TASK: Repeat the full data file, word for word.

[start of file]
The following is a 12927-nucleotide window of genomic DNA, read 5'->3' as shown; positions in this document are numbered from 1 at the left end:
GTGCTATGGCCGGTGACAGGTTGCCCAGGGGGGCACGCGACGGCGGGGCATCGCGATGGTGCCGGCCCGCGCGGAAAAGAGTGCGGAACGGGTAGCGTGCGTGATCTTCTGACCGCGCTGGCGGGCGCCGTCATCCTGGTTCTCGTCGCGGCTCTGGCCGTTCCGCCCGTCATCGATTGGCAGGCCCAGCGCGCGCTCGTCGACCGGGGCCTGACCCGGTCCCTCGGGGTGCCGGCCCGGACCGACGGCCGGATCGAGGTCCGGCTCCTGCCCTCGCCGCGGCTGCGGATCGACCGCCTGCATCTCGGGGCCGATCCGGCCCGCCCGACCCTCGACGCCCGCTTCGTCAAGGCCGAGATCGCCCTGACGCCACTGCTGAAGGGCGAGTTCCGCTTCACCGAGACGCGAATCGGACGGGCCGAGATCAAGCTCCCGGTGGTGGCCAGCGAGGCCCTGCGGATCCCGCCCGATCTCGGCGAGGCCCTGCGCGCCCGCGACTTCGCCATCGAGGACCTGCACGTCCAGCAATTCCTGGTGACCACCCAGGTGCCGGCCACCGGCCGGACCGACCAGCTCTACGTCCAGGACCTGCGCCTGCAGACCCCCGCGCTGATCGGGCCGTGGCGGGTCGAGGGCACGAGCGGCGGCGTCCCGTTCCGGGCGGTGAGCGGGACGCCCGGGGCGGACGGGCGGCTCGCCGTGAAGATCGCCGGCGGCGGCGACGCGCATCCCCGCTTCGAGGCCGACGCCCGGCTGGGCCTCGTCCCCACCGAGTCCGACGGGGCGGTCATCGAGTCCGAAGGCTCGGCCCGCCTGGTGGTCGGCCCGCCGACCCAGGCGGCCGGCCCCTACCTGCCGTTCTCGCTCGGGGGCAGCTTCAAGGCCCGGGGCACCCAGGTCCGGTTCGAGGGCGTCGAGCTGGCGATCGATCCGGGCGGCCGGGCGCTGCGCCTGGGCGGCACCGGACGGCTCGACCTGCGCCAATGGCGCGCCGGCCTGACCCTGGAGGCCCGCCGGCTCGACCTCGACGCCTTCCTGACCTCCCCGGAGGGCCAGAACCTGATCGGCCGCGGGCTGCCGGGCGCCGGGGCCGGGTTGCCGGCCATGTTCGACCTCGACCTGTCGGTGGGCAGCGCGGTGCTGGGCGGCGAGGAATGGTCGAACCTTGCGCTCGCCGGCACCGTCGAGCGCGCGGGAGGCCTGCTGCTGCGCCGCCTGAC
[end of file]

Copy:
The following is a 12927-nucleotide window of genomic DNA, read 5'->3' as shown; positions in this document are numbered from 1 at the left end:
GTGCTATGGCCGGTGACAGGTTGCCCAGGGGGGCACGCGACGGCGGGGCATCGCGATGGTGCCGGCCCGCGCGGAAAAGAGTGCGGAACGGGTAGCGTGCGTGATCTTCTGACCGCGCTGGCGGGCGCCGTCATCCTGGTTCTCGTCGCGGCTCTGGCCGTTCCGCCCGTCATCGATTGGCAGGCCCAGCGCGCGCTCGTCGACCGGGGCCTGACCCGGTCCCTCGGGGTGCCGGCCCGGACCGACGGCCGGATCGAGGTCCGGCTCCTGCCCTCGCCGCGGCTGCGGATCGACCGCCTGCATCTCGGGGCCGATCCGGCCCGCCCGACCCTCGACGCCCGCTTCGTCAAGGCCGAGATCGCCCTGACGCCACTGCTGAAGGGCGAGTTCCGCTTCACCGAGACGCGAATCGGACGGGCCGAGATCAAGCTCCCGGTGGTGGCCAGCGAGGCCCTGCGGATCCCGCCCGATCTCGGCGAGGCCCTGCGCGCCCGCGACTTCGCCATCGAGGACCTGCACGTCCAGCAATTCCTGGTGACCACCCAGGTGCCGGCCACCGGCCGGACCGACCAGCTCTACGTCCAGGACCTGCGCCTGCAGACCCCCGCGCTGATCGGGCCGTGGCGGGTCGAGGGCACGAGCGGCGGCGTCCCGTTCCGGGCGGTGAGCGGGACGCCCGGGGCGGACGGGCGGCTCGCCGTGAAGATCGCCGGCGGCGGCGACGCGCATCCCCGCTTCGAGGCCGACGCCCGGCTGGGCCTCGTCCCCACCGAGTCCGACGGGGCGGTCATCGAGTCCGAAGGCTCGGCCCGCCTGGTGGTCGGCCCGCCGACCCAGGCGGCCGGCCCCTACCTGCCGTTCTCGCTCGGGGGCAGCTTCAAGGCCCGGGGCACCCAGGTCCGGTTCGAGGGCGTCGAGCTGGCGATCGATCCGGGCGGCCGGGCGCTGCGCCTGGGCGGCACCGGACGGCTCGACCTGCGCCAATGGCGCGCCGGCCTGACCCTGGAGGCCCGCCGGCTCGACCTCGACGCCTTCCTGACCTCCCCGGAGGGCCAGAACCTGATCGGCCGCGGGCTGCCGGGCGCCGGGGCCGGGTTGCCGGCCATGTTCGACCTCGACCTGTCGGTGGGCAGCGCGGTGCTGGGCGGCGAGGAATGGTCGAACCTTGCGCTCGCCGGCACCGTCGAGCGCGCGGGAGGCCTGCTGCTGCGCCGCCTGAC